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If you have the chance to fly over the Pianura Veronese with a small ultralight plane you may notice, without any difficulty, the great abundance of waterways still dotting the landscape today. You may look at the warp and weft formed by those long silver ribbons. Fortunately for those living around there, embankments and several hydraulic regulator devices are guarding the river flows today.

It was not always like that: once the rivers of the plain flowed freely, subject to the vagaries of the seasons. We should imagine, not without a little effort, a surrounding lush vegetation: in some spots thick and impenetrable, in other spots dotted only by small ponds and, scattered through woods and swamps, small villages.

Both the slow and patient human labour and the farmland development undertaken since the fifteenth century have almost completely destroyed the typical natural environment of the Pianura Veronese. Only some small yet precious traces remind of that ancient past: they are remarkable corners where a careful eye can even today admire relics of an old and now disappeared land.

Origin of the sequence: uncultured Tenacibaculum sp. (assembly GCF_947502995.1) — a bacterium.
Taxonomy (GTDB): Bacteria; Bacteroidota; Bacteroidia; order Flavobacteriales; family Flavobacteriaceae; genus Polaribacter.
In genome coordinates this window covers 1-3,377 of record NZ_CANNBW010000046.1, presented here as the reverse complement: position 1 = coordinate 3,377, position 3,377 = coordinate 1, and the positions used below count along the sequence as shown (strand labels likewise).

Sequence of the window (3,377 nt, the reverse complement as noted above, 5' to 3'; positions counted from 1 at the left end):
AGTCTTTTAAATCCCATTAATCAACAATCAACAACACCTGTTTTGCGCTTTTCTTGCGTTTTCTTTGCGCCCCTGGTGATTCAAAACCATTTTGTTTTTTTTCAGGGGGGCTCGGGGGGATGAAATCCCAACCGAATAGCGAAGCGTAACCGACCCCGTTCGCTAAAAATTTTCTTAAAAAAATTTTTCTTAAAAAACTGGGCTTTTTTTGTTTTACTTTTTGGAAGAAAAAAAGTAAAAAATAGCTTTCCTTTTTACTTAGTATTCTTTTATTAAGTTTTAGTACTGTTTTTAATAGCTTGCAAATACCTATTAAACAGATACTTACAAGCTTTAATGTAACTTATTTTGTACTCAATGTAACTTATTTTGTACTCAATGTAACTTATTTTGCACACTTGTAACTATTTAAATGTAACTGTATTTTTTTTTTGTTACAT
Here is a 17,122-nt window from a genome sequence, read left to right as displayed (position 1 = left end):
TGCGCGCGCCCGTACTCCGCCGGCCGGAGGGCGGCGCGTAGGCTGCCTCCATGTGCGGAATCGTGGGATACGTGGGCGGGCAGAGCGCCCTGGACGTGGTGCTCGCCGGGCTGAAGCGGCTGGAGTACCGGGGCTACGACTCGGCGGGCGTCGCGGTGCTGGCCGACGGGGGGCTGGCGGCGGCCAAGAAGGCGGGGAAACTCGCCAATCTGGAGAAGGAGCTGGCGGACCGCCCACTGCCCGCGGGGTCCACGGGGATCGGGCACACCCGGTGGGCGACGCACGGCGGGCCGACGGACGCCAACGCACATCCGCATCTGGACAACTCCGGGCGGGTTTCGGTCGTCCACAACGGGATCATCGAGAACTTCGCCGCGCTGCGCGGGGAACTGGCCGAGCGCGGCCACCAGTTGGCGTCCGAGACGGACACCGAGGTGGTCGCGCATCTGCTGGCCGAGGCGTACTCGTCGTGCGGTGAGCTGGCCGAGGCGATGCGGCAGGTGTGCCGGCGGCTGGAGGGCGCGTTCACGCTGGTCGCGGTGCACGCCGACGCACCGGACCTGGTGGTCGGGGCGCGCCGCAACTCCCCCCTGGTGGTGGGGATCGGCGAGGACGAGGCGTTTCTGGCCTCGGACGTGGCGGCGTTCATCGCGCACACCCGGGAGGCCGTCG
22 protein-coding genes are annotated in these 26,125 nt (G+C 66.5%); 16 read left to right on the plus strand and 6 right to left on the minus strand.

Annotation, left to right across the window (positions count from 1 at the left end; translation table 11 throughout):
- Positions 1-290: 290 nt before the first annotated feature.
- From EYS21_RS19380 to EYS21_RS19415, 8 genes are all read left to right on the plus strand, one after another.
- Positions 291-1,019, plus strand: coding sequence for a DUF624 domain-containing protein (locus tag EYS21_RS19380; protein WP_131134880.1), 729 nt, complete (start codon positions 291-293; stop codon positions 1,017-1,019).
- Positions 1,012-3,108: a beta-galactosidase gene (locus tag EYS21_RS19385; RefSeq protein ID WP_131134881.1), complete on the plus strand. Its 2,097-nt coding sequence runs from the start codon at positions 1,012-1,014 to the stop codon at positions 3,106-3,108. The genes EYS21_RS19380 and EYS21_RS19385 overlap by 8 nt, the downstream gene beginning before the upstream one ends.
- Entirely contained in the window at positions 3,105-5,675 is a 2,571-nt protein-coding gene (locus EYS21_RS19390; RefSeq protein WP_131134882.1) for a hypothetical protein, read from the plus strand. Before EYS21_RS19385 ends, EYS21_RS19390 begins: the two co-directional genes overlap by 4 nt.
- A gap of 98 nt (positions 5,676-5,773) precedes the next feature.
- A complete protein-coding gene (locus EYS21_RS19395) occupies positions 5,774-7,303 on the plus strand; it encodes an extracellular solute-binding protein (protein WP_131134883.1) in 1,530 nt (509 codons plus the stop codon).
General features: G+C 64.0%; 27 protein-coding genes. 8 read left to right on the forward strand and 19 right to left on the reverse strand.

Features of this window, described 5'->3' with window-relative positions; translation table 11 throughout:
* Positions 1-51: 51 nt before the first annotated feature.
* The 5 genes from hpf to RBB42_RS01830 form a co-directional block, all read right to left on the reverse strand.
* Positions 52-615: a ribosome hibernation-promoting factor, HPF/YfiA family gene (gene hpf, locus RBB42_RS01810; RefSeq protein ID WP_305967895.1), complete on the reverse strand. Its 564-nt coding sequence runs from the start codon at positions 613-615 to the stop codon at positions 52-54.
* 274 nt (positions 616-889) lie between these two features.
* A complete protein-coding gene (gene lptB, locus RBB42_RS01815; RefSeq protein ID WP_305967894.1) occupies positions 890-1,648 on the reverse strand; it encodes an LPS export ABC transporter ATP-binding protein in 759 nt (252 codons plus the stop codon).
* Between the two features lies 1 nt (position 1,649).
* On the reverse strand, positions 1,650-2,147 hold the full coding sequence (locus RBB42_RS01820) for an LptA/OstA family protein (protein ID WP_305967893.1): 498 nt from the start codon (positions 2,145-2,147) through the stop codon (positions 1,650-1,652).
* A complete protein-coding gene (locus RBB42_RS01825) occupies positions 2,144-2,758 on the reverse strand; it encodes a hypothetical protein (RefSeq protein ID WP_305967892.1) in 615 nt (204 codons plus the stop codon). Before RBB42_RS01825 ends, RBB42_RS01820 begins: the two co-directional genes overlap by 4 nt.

They are open protected areas and nature sites, such as the nature reserve and marshland Brusà-Vallette in Cerea: Brusà is the last land strip of the ancient river Menago swamp and Vallette is an ecological and artificial land strip built on the old bed of the river Menago. Or the Busatello swamp in Gazzo Veronese, where the river Tione flows into the river Tartaro. These last relics of a distant past remind the modern traveller of the huge millennia-old marshland in Valli Grandi Veronesi. The Tartaro wood, “Bosco del Tartaro”, located in Torrette near Legnago, as well as the botanical gardens in the floodplain of the river Adige have recreated some typical wooded areas of the Po Valley.

Tartaro Wood

 

Floodplain of the River Adige in Legnago

 

Brusà Marshland

 

Busatello Marshland

 

Pellegrina Marshland

 

Park of the Two Rivers Tioni

 

Menago Park in Bovolone

 

Vallette Park in Cerea